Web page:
Updated: Mar 6
I'm fairly sure that no-one writes develop an addiction on their to-do list yet so many people do just that. I have heard the 'why?' question hundreds, maybe thousands, of times over the years and the answer is profoundly simplistic -
'Why? - Because it works'
Addictions often develop as a coping tool and this seems to be especially true of alcoholism. Society is more than accepting of people having a glass of wine to relax after work, toasting celebrations, lubricating social gatherings and enjoying a cold one at a summer barbeque. For most people this is both the beginning and the end of alcohol's enjoyable role in their life. Sadly however this is not true for everyone and, as with anything that can increase the senstaions of pleasure, alcohol has the potential for abuse.
Regardless of the specifics of your personal situation there are themes that run through the development of alcoholism and an escape from reality is one is one of the most common.
Stress, anxiety, fear, boredom, frustration, anger and panic are feelings we can all relate to. Drink has the capacity to alleviate stress, lessen anxiety, reduce fear, energize boredom, lubricate frustration, placate anger and soothe panic, and it does so with little or no consequence. Over time the amount of alcohol needed to attain that anaesthetising impact increases, the subtle buzz that two beers would have generated in the past doesn't show up and so you open a third, and then a fourth, fifth and six ... as the amount you consume increases so do the consequences and slowly your life begins to revolve more and more around the acquistion, consumption and recovery from alcohol. There are still only 24 hours in your day however so friends, family, leisure and work all start to take a back seat as you slide deeper and deeper into the bottle.
Spiralling down into the ever decreasing circle of addiction is often imperceptibly slow and passes by unnoticed for the longest time, and then you reach the tipping point, the moment where it becomes impossible to consume the level of alcohol needed to cope with your daily struggles and still function.
That heartbreaking Catch 22 where it feels like you can't live without it but carrying on will kill you.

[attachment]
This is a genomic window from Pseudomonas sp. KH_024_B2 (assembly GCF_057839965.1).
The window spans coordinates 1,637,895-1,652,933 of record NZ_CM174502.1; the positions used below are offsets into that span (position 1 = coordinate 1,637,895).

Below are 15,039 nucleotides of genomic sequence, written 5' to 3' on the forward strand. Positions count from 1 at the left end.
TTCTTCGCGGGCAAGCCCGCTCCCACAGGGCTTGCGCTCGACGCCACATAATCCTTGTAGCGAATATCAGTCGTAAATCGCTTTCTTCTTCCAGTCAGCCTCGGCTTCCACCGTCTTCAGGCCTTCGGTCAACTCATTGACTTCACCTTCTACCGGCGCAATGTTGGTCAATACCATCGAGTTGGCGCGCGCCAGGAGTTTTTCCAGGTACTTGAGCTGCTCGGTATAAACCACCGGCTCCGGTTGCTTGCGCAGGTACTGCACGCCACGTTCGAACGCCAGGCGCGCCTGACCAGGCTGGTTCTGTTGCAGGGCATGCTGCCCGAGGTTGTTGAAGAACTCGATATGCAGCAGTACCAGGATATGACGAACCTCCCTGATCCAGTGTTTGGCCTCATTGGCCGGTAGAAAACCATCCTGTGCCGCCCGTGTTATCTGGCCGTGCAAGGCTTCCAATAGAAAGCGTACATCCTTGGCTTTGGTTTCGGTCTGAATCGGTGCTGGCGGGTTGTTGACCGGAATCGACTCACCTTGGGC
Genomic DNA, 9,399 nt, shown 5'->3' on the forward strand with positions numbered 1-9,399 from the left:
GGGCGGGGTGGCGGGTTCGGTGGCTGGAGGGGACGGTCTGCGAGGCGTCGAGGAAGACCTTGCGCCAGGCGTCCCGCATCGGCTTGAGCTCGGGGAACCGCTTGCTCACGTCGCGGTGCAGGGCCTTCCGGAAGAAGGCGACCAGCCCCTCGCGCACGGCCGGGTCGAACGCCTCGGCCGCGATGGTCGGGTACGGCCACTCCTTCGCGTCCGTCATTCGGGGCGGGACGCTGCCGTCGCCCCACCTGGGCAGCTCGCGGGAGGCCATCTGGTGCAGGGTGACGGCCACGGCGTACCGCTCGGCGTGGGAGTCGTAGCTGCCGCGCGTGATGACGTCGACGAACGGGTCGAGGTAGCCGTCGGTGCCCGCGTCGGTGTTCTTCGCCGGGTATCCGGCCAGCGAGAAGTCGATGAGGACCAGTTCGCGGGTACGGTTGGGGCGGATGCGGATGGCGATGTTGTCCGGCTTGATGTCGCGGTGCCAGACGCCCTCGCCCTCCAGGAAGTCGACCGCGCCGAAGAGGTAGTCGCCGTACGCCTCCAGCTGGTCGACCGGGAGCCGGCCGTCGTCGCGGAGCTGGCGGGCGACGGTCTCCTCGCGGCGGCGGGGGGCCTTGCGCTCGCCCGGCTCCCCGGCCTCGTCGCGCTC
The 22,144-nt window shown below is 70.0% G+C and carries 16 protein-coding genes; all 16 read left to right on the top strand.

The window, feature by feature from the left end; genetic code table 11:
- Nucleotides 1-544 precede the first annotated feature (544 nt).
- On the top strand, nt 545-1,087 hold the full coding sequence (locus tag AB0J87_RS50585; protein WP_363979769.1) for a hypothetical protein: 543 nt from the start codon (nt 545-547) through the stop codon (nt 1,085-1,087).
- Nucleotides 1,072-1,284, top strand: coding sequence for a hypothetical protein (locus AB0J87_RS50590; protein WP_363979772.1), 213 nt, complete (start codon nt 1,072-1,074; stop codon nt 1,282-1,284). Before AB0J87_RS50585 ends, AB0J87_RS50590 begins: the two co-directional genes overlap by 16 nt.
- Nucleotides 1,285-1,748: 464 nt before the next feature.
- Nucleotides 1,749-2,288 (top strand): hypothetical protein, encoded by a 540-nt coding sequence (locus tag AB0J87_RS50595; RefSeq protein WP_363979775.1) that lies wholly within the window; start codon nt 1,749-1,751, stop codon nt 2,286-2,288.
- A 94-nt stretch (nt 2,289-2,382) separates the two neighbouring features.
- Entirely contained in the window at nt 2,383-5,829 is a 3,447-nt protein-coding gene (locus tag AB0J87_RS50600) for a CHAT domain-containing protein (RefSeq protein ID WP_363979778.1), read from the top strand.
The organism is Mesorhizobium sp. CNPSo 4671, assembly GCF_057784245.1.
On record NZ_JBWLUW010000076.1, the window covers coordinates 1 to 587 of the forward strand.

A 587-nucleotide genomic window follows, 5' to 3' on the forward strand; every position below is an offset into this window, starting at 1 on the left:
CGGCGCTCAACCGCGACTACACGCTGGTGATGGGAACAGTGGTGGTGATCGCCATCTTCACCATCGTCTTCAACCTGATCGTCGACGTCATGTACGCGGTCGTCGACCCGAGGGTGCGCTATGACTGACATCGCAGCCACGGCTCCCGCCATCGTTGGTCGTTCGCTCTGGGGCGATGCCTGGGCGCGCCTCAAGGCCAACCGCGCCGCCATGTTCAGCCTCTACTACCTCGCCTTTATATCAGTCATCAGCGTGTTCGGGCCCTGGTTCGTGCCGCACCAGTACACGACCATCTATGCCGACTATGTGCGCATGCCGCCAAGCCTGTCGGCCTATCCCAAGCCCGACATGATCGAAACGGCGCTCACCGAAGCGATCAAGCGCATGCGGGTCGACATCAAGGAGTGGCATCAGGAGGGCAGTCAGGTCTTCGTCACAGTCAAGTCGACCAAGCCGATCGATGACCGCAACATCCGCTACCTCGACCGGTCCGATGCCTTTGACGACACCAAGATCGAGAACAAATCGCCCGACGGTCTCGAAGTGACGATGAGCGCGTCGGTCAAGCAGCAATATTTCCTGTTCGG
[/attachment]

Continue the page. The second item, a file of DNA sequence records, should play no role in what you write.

This is the point for most people where there is a stark shift in the scales and the negatives far outweigh the positives; physical and emotional health really starts to suffer, family ultimatums get thrown into the mix and self-esteem plummets. The agony of listening to the strangulating cries of loved ones claiming that "if only you could stop drinking all your troubles would be over and life would fall back into place" can be almost too much to bear and the cold reality is that your life won't fall neatly back into place because alcohol was never your issue. Childhood traumas, work stresses, family strife, financial pressures, mental health ... these were the issues in your life you couldn't cope with, these are the reasons you started drinking to excess, these are the reasons that your drinking got out of hand and these are the reasons that will prevent you from maintaining your sobriety. The truth of the matter is that giving up drinking means reconnecting with all the problems you have been running away from without the only coping tool that was getting you through each day. Is it really any wonder that you have been caught in a quit and relapse loop for the longest time?
The answer to lifelong sobriety is not in the daily drudgery of the constant, demoralising denial of alcohol but in processing, changing and accepting the issues you were seeking to run from in the first place. That is when you can make a purely independent and motivated choice to abstain. Professional counselling is there to provide an accepting and non-judgemental space in which you can address the root causes of your addiction and simply put - dealing with the underlying issues of addiction will make turning away from a substance much easier and permanent recovery a realistic goal. Counselling can help you discover these issues and give you the cognitive tools to deal with them in a lasting way.